Ghost – Meliora
“Why are you frightened? That ain’t no ghost – it’s a reflection of you
We all know that there’s more inside you that you haven’t shown” – Ghosts, The Jam
The point opened up by the above quotation – that the band Ghost functions as a mirror – is an interesting one to consider when listening to their third record, Meliora. From the very beginning, the anonymous group have been both tactical and self-aware in their strategies to engage a wide audience, at once bringing attention to their mysterious guises and simultaneously denying their importance. We’ve been told that the music is what matters, not the image – yet it is impossible to imagine Ghost succeeding without their many internalised gimmicks. Of course, it’s these kinds of paradoxes that make the band so compelling and unique in the modern metal scene (of which they both are and aren’t a part), and these, I believe, are a result of very careful planning rather than just chance.
We can hold Ghost up as a mirror to satirise groups who utilise gimmicks over substance because after all, the band have always backed up their bravado with quality music; we can see Ghost as a lens through which to view over forty years of rock, metal, pop and folk music with a powerful, modern twist; we can see Ghost as the ultimate embodiment of pastiche and as the masters of the jumbled, derivative internet age. At once transparent and opaque, the anonymous Swedes have crafted something quite beautifully balanced and alive in the way that they present themselves.
Meliora, the latin for ‘better’, continues and foregrounds the self-referential leanings of the band, suggesting in its subtext that the first two records were just ‘good’ and that this album is their true opus, at least so far. I remember reading somewhere that the band had planned several records in advance to be released in a set sequence, and if this is true, their full vision has come to be realised five years after its inception. The first two records, as with everything Ghost, were very similar and, at the same time, worlds apart. Both were incomplete visions, each a glance at a specific aspect of the band but neither keen to reveal the full picture. Opus Eponymous gave us a preview of the riff-oriented side of Ghost and the knack which Papa Emeritus has for a seismic, silky vocal hook. Infestissumam illuminated some experimental, psychedelic tendencies, with keyboards taking a far more important role in lieu of the guitars. Production values improved drastically, too, but some of the grit and toe-tapping riffs were lost in the transition from crowd-pleasing nostalgia to forward-thinking pop. Meliora stands as this band’s true début album, the moment at which they transcend the image, the gimmicks and the pomp to deliver forty minutes of undeniably fantastic and quite possibly timeless material.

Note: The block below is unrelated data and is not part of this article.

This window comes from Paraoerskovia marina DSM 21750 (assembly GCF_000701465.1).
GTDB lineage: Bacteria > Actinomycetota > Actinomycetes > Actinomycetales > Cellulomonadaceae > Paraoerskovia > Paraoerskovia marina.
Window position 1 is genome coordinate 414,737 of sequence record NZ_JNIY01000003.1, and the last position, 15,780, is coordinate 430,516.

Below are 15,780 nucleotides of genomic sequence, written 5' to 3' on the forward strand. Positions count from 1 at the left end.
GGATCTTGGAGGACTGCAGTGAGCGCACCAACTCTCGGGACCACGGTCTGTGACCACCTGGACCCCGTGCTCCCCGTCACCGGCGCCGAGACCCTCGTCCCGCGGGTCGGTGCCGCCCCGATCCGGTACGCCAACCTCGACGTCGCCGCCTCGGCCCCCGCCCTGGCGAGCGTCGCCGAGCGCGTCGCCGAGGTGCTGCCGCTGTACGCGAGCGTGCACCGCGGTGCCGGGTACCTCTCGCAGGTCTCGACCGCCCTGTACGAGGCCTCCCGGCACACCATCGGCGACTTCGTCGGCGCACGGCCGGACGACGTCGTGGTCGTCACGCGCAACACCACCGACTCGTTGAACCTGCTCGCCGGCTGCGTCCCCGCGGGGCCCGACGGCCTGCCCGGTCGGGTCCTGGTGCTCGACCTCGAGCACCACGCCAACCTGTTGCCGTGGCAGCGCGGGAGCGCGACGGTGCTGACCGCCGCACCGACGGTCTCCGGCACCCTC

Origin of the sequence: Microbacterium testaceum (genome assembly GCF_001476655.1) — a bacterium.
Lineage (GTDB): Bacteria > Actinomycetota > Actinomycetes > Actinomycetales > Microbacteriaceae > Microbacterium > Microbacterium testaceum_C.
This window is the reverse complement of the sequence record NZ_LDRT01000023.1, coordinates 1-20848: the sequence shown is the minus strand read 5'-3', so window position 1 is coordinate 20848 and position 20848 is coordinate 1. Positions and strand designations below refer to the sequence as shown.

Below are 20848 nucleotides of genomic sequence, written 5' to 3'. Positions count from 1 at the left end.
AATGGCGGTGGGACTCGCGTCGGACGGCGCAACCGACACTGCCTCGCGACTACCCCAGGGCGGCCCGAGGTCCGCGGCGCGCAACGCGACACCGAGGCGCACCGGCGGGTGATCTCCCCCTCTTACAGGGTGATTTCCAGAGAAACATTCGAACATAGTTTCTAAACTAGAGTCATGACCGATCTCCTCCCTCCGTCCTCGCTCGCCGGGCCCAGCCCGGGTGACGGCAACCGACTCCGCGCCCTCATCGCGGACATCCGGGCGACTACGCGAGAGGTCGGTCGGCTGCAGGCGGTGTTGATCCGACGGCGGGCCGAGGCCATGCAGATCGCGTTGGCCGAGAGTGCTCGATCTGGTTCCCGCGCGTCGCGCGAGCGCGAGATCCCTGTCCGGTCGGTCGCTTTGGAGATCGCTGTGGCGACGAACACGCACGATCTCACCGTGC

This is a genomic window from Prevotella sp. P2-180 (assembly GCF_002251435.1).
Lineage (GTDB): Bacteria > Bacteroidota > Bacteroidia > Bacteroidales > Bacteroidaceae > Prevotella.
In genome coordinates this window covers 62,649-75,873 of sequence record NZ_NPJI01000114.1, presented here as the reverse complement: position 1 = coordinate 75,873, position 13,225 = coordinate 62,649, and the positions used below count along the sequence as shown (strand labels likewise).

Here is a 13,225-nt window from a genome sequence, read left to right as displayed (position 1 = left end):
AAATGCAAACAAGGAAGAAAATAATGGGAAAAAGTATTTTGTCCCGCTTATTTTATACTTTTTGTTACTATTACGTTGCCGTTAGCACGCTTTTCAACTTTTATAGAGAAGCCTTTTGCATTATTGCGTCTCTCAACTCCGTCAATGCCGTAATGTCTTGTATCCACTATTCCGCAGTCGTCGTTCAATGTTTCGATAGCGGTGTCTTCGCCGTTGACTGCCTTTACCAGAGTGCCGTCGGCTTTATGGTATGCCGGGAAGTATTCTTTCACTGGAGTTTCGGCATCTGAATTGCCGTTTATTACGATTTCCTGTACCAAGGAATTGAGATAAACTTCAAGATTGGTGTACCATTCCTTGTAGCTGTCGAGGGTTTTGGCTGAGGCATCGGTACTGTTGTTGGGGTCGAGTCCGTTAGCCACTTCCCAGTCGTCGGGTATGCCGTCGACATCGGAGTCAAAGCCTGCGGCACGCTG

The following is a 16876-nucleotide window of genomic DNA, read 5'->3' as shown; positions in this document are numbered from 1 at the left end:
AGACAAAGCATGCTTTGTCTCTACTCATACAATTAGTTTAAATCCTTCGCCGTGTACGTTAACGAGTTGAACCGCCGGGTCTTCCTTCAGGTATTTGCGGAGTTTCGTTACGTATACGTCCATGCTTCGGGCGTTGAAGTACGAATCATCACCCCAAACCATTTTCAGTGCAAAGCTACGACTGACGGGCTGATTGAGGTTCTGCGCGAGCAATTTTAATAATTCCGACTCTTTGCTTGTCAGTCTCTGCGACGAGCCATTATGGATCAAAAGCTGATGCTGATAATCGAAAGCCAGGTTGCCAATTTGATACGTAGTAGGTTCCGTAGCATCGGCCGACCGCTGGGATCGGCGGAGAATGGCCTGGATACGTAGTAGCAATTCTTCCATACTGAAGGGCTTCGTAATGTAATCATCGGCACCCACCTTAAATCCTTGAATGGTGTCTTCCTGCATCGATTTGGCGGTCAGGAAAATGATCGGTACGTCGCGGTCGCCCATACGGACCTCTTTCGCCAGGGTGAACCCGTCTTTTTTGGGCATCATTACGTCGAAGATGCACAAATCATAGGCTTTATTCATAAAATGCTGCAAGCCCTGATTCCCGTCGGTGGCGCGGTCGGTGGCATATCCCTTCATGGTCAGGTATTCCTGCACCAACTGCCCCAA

The journey begins as the newly appointed Papa Emeritus III urges us to ‘throw [ourselves] into the vessel of possibilities’. As an M.O., this statement bears significant weight in regards to the diverse and challenging array of songs here. Spirit opens with a typically King Diamond horror-movie inspired melody and builds with a powerful drum groove in what is the most affecting introduction to a Ghost record thus far. The song treads the line between upbeat whimsy and menace, mixing in a classic sounding organ and a healthy balance of riffs and vocal hooks. As with all great albums, Spirit isn’t the best song offered up here, but it is the best choice as opener – encompassing a little of everything the group has to offer.
Singles From the Pinnacle to the Pit and Cirice follow, upping the tempo and foregrounding the colossal riff work of the Ghouls. These songs are perhaps the best representation of this new, complete imagining of Ghost; combining the best of Black Sabbath brand doom and Blue Oyster Cult’s pop sensibilities. The choruses to both of these songs are excellent and illuminate the subtle changes the band have made to make their first ever fully cohesive and dynamic record, namely that each song is built on a winning formula – the mix of a strong vocal hook, and a truly memorable instrumental. On previous records, tracks like Ritual stood out above the rest because of their eagerness to infect the ears and demand repeated listens. On Meliora, the band make this their new focus to incredible results.